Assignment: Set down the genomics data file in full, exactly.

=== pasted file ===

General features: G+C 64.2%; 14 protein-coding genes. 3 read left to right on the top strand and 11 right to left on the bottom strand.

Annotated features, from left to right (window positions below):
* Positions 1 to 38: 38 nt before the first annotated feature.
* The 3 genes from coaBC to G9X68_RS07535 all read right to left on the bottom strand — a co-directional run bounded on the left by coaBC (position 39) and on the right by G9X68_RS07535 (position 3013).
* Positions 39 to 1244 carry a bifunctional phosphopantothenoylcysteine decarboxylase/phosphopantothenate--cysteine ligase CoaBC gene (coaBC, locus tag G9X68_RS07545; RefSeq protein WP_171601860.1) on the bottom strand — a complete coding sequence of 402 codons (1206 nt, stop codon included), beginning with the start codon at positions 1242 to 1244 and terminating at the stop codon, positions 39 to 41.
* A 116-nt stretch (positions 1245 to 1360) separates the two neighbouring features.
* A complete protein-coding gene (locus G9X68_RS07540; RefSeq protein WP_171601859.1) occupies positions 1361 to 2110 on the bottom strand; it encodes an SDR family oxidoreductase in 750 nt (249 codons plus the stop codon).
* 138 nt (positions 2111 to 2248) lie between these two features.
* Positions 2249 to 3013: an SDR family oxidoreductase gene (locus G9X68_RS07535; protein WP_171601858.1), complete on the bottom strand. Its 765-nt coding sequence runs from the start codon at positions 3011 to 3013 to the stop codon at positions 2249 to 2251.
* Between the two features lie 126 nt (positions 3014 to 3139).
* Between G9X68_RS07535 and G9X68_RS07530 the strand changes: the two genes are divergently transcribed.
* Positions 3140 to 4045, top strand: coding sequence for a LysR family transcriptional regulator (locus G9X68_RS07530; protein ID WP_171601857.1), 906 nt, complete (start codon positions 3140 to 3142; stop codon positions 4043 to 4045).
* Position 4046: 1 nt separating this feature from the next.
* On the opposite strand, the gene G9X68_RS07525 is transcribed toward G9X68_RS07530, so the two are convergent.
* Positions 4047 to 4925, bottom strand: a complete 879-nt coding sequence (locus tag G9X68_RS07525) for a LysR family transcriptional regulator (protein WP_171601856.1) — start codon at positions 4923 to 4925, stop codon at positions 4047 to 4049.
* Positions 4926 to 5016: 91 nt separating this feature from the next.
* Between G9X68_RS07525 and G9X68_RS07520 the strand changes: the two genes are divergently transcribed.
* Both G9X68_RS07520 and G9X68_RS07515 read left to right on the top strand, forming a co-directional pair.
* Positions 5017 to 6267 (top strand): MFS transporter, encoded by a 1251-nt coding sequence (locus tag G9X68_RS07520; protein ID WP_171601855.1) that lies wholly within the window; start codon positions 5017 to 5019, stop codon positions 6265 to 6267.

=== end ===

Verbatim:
General features: G+C 64.2%; 14 protein-coding genes. 3 read left to right on the top strand and 11 right to left on the bottom strand.

Annotated features, from left to right (window positions below):
* Positions 1 to 38: 38 nt before the first annotated feature.
* The 3 genes from coaBC to G9X68_RS07535 all read right to left on the bottom strand — a co-directional run bounded on the left by coaBC (position 39) and on the right by G9X68_RS07535 (position 3013).
* Positions 39 to 1244 carry a bifunctional phosphopantothenoylcysteine decarboxylase/phosphopantothenate--cysteine ligase CoaBC gene (coaBC, locus tag G9X68_RS07545; RefSeq protein WP_171601860.1) on the bottom strand — a complete coding sequence of 402 codons (1206 nt, stop codon included), beginning with the start codon at positions 1242 to 1244 and terminating at the stop codon, positions 39 to 41.
* A 116-nt stretch (positions 1245 to 1360) separates the two neighbouring features.
* A complete protein-coding gene (locus G9X68_RS07540; RefSeq protein WP_171601859.1) occupies positions 1361 to 2110 on the bottom strand; it encodes an SDR family oxidoreductase in 750 nt (249 codons plus the stop codon).
* 138 nt (positions 2111 to 2248) lie between these two features.
* Positions 2249 to 3013: an SDR family oxidoreductase gene (locus G9X68_RS07535; protein WP_171601858.1), complete on the bottom strand. Its 765-nt coding sequence runs from the start codon at positions 3011 to 3013 to the stop codon at positions 2249 to 2251.
* Between the two features lie 126 nt (positions 3014 to 3139).
* Between G9X68_RS07535 and G9X68_RS07530 the strand changes: the two genes are divergently transcribed.
* Positions 3140 to 4045, top strand: coding sequence for a LysR family transcriptional regulator (locus G9X68_RS07530; protein ID WP_171601857.1), 906 nt, complete (start codon positions 3140 to 3142; stop codon positions 4043 to 4045).
* Position 4046: 1 nt separating this feature from the next.
* On the opposite strand, the gene G9X68_RS07525 is transcribed toward G9X68_RS07530, so the two are convergent.
* Positions 4047 to 4925, bottom strand: a complete 879-nt coding sequence (locus tag G9X68_RS07525) for a LysR family transcriptional regulator (protein WP_171601856.1) — start codon at positions 4923 to 4925, stop codon at positions 4047 to 4049.
* Positions 4926 to 5016: 91 nt separating this feature from the next.
* Between G9X68_RS07525 and G9X68_RS07520 the strand changes: the two genes are divergently transcribed.
* Both G9X68_RS07520 and G9X68_RS07515 read left to right on the top strand, forming a co-directional pair.
* Positions 5017 to 6267 (top strand): MFS transporter, encoded by a 1251-nt coding sequence (locus tag G9X68_RS07520; protein ID WP_171601855.1) that lies wholly within the window; start codon positions 5017 to 5019, stop codon positions 6265 to 6267.